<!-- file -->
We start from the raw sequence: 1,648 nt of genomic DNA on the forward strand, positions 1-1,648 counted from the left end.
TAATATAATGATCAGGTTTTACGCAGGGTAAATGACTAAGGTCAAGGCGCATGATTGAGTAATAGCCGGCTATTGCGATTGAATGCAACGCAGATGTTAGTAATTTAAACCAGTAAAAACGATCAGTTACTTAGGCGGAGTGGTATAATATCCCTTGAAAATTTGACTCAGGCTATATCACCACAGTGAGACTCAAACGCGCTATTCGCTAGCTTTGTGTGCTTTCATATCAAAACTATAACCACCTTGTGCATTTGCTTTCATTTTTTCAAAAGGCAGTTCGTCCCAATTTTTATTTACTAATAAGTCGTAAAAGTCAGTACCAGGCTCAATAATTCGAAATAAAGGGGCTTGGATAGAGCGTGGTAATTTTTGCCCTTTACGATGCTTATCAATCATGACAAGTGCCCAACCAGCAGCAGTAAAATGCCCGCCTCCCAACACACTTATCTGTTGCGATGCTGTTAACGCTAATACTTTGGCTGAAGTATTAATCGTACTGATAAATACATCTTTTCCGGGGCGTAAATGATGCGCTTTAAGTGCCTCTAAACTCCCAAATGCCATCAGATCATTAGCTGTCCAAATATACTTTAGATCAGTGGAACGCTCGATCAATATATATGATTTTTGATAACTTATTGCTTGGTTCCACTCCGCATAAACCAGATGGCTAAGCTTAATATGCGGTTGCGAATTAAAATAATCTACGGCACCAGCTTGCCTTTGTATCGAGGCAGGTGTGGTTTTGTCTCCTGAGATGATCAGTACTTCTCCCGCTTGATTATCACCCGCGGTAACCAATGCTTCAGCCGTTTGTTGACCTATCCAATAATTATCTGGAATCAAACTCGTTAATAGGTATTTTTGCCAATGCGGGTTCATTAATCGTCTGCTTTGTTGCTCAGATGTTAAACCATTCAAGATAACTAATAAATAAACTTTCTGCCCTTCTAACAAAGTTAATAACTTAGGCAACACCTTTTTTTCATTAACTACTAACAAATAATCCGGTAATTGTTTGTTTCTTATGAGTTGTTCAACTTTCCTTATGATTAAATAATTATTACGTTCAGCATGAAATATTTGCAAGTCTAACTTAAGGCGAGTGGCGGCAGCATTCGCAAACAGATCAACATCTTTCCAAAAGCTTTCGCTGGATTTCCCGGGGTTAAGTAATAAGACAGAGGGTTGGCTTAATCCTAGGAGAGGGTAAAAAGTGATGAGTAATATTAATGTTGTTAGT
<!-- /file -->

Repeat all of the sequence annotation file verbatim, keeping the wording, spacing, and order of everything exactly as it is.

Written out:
We start from the raw sequence: 1,648 nt of genomic DNA on the forward strand, positions 1-1,648 counted from the left end.
TAATATAATGATCAGGTTTTACGCAGGGTAAATGACTAAGGTCAAGGCGCATGATTGAGTAATAGCCGGCTATTGCGATTGAATGCAACGCAGATGTTAGTAATTTAAACCAGTAAAAACGATCAGTTACTTAGGCGGAGTGGTATAATATCCCTTGAAAATTTGACTCAGGCTATATCACCACAGTGAGACTCAAACGCGCTATTCGCTAGCTTTGTGTGCTTTCATATCAAAACTATAACCACCTTGTGCATTTGCTTTCATTTTTTCAAAAGGCAGTTCGTCCCAATTTTTATTTACTAATAAGTCGTAAAAGTCAGTACCAGGCTCAATAATTCGAAATAAAGGGGCTTGGATAGAGCGTGGTAATTTTTGCCCTTTACGATGCTTATCAATCATGACAAGTGCCCAACCAGCAGCAGTAAAATGCCCGCCTCCCAACACACTTATCTGTTGCGATGCTGTTAACGCTAATACTTTGGCTGAAGTATTAATCGTACTGATAAATACATCTTTTCCGGGGCGTAAATGATGCGCTTTAAGTGCCTCTAAACTCCCAAATGCCATCAGATCATTAGCTGTCCAAATATACTTTAGATCAGTGGAACGCTCGATCAATATATATGATTTTTGATAACTTATTGCTTGGTTCCACTCCGCATAAACCAGATGGCTAAGCTTAATATGCGGTTGCGAATTAAAATAATCTACGGCACCAGCTTGCCTTTGTATCGAGGCAGGTGTGGTTTTGTCTCCTGAGATGATCAGTACTTCTCCCGCTTGATTATCACCCGCGGTAACCAATGCTTCAGCCGTTTGTTGACCTATCCAATAATTATCTGGAATCAAACTCGTTAATAGGTATTTTTGCCAATGCGGGTTCATTAATCGTCTGCTTTGTTGCTCAGATGTTAAACCATTCAAGATAACTAATAAATAAACTTTCTGCCCTTCTAACAAAGTTAATAACTTAGGCAACACCTTTTTTTCATTAACTACTAACAAATAATCCGGTAATTGTTTGTTTCTTATGAGTTGTTCAACTTTCCTTATGATTAAATAATTATTACGTTCAGCATGAAATATTTGCAAGTCTAACTTAAGGCGAGTGGCGGCAGCATTCGCAAACAGATCAACATCTTTCCAAAAGCTTTCGCTGGATTTCCCGGGGTTAAGTAATAAGACAGAGGGTTGGCTTAATCCTAGGAGAGGGTAAAAAGTGATGAGTAATATTAATGTTGTTAGT